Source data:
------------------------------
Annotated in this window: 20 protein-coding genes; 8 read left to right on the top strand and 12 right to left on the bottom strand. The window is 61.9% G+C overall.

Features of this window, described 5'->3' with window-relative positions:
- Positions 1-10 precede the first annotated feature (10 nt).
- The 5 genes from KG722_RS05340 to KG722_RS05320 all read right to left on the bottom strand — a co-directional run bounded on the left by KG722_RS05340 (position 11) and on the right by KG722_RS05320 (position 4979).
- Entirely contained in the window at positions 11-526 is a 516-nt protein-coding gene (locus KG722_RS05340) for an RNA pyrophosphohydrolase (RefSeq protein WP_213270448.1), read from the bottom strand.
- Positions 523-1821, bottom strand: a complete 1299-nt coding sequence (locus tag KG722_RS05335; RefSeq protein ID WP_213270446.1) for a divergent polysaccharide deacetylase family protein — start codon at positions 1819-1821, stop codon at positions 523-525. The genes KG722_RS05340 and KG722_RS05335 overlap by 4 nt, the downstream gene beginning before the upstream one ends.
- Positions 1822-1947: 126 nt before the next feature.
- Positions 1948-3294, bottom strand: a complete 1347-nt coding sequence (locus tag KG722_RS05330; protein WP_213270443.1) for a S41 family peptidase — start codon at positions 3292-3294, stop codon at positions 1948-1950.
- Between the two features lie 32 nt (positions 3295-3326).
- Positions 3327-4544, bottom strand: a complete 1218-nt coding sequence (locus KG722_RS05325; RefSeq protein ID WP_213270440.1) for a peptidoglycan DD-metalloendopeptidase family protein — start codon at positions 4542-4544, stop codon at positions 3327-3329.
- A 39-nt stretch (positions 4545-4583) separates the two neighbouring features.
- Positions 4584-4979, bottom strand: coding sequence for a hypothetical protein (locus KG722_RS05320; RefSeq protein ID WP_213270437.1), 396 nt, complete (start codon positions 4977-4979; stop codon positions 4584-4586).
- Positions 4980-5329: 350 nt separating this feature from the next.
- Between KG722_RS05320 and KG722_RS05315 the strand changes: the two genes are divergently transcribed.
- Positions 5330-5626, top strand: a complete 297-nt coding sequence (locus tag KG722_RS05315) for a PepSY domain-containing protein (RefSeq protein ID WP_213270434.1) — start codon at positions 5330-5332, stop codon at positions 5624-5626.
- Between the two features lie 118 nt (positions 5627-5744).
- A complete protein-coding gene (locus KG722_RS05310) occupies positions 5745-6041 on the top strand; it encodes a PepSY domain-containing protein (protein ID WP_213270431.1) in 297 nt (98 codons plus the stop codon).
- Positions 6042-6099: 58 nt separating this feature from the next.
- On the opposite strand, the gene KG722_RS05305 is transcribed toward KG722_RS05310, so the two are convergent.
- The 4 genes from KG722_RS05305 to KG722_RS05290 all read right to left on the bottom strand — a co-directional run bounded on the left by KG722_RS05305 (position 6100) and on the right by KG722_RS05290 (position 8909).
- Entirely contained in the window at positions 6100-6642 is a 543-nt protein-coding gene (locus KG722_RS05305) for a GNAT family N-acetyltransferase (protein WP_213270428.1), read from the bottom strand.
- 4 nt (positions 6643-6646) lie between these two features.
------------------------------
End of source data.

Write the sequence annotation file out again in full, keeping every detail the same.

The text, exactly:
Annotated in this window: 20 protein-coding genes; 8 read left to right on the top strand and 12 right to left on the bottom strand. The window is 61.9% G+C overall.

Features of this window, described 5'->3' with window-relative positions:
- Positions 1-10 precede the first annotated feature (10 nt).
- The 5 genes from KG722_RS05340 to KG722_RS05320 all read right to left on the bottom strand — a co-directional run bounded on the left by KG722_RS05340 (position 11) and on the right by KG722_RS05320 (position 4979).
- Entirely contained in the window at positions 11-526 is a 516-nt protein-coding gene (locus KG722_RS05340) for an RNA pyrophosphohydrolase (RefSeq protein WP_213270448.1), read from the bottom strand.
- Positions 523-1821, bottom strand: a complete 1299-nt coding sequence (locus tag KG722_RS05335; RefSeq protein ID WP_213270446.1) for a divergent polysaccharide deacetylase family protein — start codon at positions 1819-1821, stop codon at positions 523-525. The genes KG722_RS05340 and KG722_RS05335 overlap by 4 nt, the downstream gene beginning before the upstream one ends.
- Positions 1822-1947: 126 nt before the next feature.
- Positions 1948-3294, bottom strand: a complete 1347-nt coding sequence (locus tag KG722_RS05330; protein WP_213270443.1) for a S41 family peptidase — start codon at positions 3292-3294, stop codon at positions 1948-1950.
- Between the two features lie 32 nt (positions 3295-3326).
- Positions 3327-4544, bottom strand: a complete 1218-nt coding sequence (locus KG722_RS05325; RefSeq protein ID WP_213270440.1) for a peptidoglycan DD-metalloendopeptidase family protein — start codon at positions 4542-4544, stop codon at positions 3327-3329.
- A 39-nt stretch (positions 4545-4583) separates the two neighbouring features.
- Positions 4584-4979, bottom strand: coding sequence for a hypothetical protein (locus KG722_RS05320; RefSeq protein ID WP_213270437.1), 396 nt, complete (start codon positions 4977-4979; stop codon positions 4584-4586).
- Positions 4980-5329: 350 nt separating this feature from the next.
- Between KG722_RS05320 and KG722_RS05315 the strand changes: the two genes are divergently transcribed.
- Positions 5330-5626, top strand: a complete 297-nt coding sequence (locus tag KG722_RS05315) for a PepSY domain-containing protein (RefSeq protein ID WP_213270434.1) — start codon at positions 5330-5332, stop codon at positions 5624-5626.
- Between the two features lie 118 nt (positions 5627-5744).
- A complete protein-coding gene (locus KG722_RS05310) occupies positions 5745-6041 on the top strand; it encodes a PepSY domain-containing protein (protein ID WP_213270431.1) in 297 nt (98 codons plus the stop codon).
- Positions 6042-6099: 58 nt separating this feature from the next.
- On the opposite strand, the gene KG722_RS05305 is transcribed toward KG722_RS05310, so the two are convergent.
- The 4 genes from KG722_RS05305 to KG722_RS05290 all read right to left on the bottom strand — a co-directional run bounded on the left by KG722_RS05305 (position 6100) and on the right by KG722_RS05290 (position 8909).
- Entirely contained in the window at positions 6100-6642 is a 543-nt protein-coding gene (locus KG722_RS05305) for a GNAT family N-acetyltransferase (protein WP_213270428.1), read from the bottom strand.
- 4 nt (positions 6643-6646) lie between these two features.